“That is another of your odd notions," said the Prefect, who had a fashion of calling every thing "odd" that was beyond his comprehension, and thus lived amid an absolute legion of "oddities.”
― Edgar Allan Poe,
The Purloined Letter
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Before Arthur Conan Doyle's Sherlock Holmes, before G.K. Chesterton's detective-priest Father Brown, before Agatha Christie's Hercule Poirot, came Edgar Allan Poe's C. Auguste Dupin. In these three tales—“The Purloined Letter,” "The Murders in the Rue Morgue" and "The Mystery of Marie Rogêt"—we witness the birth of the modern detective story, containing as they do all the major tropes of mystery fiction: the ingenious but eccentric detective, the less-than-sharp constabulary, the incompetent police as foil to the detectives. Poe defines Dupin's method, ratiocination, using the example of a card player: "the extent of information obtained; lies not so much in the validity of the inference as in the quality of the observation." Sparing no qualms over hyperbole, Poe's biographer Jeffrey Meyers sums up the significance of "The Murders in the Rue Morgue" as follows: "[it] changed the history of world literature,” and in more recent times French psychoanalyst Jacques Lacan and deconstructionist philosopher Jacques Derrida engaged in a lively debate over the nature of desire that used “The Purloined Letter” as its point of reference. Here Poe invites us to move beyond the sensational element of crime and join the detectives as we discover the culprits—and ourselves.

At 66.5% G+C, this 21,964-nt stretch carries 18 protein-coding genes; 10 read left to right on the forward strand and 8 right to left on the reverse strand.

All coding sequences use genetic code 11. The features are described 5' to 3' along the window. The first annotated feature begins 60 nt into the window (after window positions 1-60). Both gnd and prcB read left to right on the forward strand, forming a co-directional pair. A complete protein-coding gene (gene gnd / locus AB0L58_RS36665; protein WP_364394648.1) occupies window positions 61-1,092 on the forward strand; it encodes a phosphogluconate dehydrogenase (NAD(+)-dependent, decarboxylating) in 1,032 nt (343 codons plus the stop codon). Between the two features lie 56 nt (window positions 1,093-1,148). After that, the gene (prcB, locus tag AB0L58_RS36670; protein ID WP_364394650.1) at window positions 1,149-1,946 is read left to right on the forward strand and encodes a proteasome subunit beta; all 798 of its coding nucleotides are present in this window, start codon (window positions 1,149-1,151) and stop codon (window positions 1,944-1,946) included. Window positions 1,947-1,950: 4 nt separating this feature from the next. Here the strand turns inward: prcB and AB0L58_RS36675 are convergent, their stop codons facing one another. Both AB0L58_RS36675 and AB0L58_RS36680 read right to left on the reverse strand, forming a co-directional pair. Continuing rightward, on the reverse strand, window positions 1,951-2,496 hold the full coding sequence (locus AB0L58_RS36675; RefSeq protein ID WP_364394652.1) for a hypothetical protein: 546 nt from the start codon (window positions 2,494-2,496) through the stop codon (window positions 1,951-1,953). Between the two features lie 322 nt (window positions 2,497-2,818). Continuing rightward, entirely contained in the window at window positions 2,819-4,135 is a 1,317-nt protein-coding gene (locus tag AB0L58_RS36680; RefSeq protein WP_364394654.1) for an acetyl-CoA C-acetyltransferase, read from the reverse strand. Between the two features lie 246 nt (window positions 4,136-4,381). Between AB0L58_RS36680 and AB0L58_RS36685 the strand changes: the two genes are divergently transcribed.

Discovering the Detectives: Three Mystery Stories by Edgar Allan Poe